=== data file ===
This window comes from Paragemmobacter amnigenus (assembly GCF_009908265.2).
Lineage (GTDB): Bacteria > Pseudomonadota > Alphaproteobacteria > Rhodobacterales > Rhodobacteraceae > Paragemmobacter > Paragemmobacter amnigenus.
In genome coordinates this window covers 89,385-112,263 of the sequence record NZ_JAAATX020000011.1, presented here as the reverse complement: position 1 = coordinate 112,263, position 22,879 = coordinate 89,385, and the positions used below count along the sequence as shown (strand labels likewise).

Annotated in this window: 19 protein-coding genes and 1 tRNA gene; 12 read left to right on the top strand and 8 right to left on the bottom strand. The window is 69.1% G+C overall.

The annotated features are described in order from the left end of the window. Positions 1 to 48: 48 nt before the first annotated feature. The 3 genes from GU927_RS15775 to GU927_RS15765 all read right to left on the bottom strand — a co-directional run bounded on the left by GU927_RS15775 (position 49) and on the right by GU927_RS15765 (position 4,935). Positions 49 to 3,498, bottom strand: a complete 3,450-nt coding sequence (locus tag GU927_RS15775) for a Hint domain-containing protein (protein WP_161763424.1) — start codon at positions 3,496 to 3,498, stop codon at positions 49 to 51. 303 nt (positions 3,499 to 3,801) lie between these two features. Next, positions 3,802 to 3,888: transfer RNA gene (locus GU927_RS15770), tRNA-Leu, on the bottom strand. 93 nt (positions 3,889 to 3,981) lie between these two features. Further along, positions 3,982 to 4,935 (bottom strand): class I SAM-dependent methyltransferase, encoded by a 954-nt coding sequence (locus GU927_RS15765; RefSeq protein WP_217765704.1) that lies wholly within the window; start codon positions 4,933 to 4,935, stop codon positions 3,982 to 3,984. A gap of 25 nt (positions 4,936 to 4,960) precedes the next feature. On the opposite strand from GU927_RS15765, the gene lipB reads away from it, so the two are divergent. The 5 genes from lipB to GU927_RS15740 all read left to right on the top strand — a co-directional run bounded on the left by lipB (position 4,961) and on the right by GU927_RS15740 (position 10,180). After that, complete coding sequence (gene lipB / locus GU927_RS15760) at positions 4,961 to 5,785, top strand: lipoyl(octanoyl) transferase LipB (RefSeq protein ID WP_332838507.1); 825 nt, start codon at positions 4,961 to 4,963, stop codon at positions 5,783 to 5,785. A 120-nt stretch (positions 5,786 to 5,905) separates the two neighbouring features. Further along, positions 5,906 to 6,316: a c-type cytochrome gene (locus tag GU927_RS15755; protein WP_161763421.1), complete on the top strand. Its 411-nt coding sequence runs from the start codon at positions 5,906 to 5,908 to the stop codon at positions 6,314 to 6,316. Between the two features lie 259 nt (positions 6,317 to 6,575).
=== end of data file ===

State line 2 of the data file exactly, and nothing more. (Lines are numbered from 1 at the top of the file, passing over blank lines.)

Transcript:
Lineage (GTDB): Bacteria > Pseudomonadota > Alphaproteobacteria > Rhodobacterales > Rhodobacteraceae > Paragemmobacter > Paragemmobacter amnigenus.